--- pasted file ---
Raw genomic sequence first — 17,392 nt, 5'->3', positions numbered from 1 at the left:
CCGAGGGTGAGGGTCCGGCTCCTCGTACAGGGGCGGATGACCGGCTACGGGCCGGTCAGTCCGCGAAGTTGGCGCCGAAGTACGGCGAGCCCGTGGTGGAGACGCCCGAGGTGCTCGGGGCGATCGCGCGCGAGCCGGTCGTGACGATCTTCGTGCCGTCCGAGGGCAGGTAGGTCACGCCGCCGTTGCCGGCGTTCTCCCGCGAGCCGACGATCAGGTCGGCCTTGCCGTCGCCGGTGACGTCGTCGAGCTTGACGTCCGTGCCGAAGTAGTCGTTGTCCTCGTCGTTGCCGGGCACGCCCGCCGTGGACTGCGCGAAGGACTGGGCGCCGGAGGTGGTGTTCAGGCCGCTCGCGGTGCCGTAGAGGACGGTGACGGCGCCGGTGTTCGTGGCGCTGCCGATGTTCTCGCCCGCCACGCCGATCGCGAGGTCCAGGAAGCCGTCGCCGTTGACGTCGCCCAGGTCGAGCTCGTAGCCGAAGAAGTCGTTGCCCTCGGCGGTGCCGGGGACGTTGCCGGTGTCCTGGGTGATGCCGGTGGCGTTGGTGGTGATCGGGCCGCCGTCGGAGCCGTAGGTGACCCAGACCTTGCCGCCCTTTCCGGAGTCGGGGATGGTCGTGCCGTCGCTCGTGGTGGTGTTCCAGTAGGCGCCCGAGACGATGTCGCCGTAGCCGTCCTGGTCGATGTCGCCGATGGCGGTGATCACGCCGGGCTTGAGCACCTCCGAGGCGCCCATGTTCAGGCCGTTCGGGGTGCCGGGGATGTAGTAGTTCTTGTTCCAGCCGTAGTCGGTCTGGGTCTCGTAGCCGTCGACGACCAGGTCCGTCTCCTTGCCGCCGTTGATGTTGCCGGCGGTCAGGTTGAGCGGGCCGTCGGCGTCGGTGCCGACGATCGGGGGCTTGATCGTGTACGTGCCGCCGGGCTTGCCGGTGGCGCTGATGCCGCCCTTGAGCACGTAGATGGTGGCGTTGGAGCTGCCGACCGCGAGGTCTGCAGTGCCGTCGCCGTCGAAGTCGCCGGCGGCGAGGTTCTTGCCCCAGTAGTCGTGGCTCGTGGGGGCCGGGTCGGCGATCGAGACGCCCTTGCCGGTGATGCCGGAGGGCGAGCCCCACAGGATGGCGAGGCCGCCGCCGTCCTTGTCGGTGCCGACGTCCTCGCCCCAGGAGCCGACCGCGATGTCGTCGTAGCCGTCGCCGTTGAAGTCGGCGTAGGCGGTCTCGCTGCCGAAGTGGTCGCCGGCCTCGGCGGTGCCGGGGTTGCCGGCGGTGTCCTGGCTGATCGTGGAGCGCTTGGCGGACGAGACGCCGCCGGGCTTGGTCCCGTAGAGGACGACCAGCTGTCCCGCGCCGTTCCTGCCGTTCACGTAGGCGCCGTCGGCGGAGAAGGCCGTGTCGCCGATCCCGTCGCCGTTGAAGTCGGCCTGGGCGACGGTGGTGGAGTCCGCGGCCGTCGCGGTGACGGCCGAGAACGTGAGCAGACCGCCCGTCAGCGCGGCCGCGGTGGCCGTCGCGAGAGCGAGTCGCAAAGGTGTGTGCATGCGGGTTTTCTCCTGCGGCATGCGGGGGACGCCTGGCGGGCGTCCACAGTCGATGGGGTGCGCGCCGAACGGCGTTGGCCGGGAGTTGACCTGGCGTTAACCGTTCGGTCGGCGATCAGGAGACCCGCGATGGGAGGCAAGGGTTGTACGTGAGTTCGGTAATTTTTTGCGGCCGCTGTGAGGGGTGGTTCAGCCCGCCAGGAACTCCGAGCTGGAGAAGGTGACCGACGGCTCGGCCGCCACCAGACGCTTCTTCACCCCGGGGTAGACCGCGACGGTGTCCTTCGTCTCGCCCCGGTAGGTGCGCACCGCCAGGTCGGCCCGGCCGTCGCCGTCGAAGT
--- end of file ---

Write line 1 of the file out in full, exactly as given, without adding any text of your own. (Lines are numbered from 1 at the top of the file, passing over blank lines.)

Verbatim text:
Raw genomic sequence first — 17,392 nt, 5'->3', positions numbered from 1 at the left: